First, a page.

As mentioned in a previous article having behavioural data is a great start to understanding your customer. But now that you have this data what can you actually do with it?
Most analyst or business looking at their data will ask themselves one question; how can I use the data to increase revenue for the business? Now we have all heard of the Pareto principle also known as the 80/20 rule, in business we often see this being applied to customer acquisition and retention i.e. 80% of your revenue comes from 20% of your customers.
This is a very generalised statement but for most businesses it rings true in the fact that the most loyal customers tend to have low acquisition cost for new services and products, in fact studies have found that it costs 5 times as much to gain new customers than to retain existing ones and on top of that existing customers will tend to spend more. Taking this into consideration it is important to look at how you would divide that precious marketing budget between your existing customers to ensure revenue is maximised.
To begin with whenever a customer comes to a webpage they are identified as a unique cookie id. This sits on the clients browser until it is deleted or it expires. From a retention standpoint this is not much use to the business as they cant tell whether or not this is an existing client or they are a prospect, also they will be identified as multiple users when they access the website through another device which creates further confusion.
You are however able to insert a tag on your website which will instruct google to assign this unique customer id from your crm system to a customer when they sign up.
What this essentially means is that user interactions on your website are stitched together with this unique identifier. All interactions just prior to the sign up as well as if a user comes to your website on his mobile will now be tied together with this unique ID assigned by you, essentially creating a fuller and clearer profile of your customer and their interactions.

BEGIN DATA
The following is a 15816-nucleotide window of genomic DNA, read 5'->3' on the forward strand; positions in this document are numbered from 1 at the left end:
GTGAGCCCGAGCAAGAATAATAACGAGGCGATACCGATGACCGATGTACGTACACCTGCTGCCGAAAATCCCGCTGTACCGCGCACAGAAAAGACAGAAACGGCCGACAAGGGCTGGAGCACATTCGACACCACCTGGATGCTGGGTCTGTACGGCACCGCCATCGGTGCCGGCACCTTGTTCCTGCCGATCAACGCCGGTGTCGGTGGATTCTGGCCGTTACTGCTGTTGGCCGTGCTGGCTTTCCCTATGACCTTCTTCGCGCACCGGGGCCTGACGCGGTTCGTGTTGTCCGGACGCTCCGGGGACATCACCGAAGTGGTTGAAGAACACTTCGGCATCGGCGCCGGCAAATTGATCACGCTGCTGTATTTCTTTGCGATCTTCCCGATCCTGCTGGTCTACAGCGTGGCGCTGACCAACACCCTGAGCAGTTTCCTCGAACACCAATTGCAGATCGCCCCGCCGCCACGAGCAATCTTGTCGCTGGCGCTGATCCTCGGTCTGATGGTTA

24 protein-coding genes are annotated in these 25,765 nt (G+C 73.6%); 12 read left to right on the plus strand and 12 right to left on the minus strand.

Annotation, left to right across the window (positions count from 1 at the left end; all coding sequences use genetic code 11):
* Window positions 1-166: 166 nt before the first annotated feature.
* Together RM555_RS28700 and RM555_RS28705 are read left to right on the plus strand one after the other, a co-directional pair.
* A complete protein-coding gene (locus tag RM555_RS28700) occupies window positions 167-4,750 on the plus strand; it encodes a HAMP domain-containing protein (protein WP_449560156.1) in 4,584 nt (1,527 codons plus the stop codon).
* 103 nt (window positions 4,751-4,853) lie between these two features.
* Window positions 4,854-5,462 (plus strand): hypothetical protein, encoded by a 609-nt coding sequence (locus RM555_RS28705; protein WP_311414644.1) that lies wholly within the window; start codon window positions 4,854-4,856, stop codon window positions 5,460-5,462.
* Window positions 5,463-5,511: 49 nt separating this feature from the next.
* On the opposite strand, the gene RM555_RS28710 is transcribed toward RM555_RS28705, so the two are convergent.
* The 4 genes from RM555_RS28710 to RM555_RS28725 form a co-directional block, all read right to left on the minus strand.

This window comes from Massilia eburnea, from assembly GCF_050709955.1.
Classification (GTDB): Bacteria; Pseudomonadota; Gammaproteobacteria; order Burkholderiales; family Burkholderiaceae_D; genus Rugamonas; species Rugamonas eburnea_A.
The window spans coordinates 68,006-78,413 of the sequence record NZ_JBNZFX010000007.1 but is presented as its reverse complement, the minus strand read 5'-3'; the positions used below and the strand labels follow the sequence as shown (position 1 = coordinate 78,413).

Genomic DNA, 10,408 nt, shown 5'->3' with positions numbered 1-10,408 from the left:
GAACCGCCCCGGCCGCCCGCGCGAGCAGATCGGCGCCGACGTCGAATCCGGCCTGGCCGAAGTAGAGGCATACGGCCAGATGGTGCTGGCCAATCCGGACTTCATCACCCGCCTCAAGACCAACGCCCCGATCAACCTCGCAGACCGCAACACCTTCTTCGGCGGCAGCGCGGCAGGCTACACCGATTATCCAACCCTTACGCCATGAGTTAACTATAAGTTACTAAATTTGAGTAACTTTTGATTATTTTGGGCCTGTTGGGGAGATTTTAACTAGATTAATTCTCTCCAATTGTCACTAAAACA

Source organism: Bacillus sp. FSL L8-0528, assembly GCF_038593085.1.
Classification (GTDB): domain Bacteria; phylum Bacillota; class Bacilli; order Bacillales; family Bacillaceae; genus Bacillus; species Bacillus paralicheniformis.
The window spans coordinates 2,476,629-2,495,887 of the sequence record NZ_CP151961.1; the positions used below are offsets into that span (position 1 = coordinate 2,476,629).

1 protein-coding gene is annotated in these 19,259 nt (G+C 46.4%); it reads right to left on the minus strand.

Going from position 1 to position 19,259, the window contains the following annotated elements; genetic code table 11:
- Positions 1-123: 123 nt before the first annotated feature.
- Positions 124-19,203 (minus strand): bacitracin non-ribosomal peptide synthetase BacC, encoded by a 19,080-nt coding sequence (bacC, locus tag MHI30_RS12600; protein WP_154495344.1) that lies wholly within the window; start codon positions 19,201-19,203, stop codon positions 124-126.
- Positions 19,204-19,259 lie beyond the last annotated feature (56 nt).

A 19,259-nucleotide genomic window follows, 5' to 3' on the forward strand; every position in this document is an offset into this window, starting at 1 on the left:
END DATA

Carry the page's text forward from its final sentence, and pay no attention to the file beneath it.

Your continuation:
You could now export this data and combine it with the data in your CRM system. We now have a customer profile which contains current activity matched with rich historical interactions that the customer had with your company, essentially allowing you to identify what stage of the lifecycle the customer is at and what their value to the business is.
Recency, Frequency, Monetary
When segmenting you might look at using the RFM model i.e. the recency of a customers interaction, the frequency of the interaction and the monetary value of that customer. From here you could segment into loyal + high value, likely to churn, active and growing and newly acquired and target the messaging and marketing budget accordingly. You could then use these segments to create remarketing lists, lookalike audiences and create email marketing campaigns.
The possibilities of creating a single view of your customer by combining data sets from the rich profile information housed in your database to the behavioural and activity information in your analytics platform allow for powerful opportunities in understanding high and low value customers and potentially improving your conversion and marketing channel efficiency.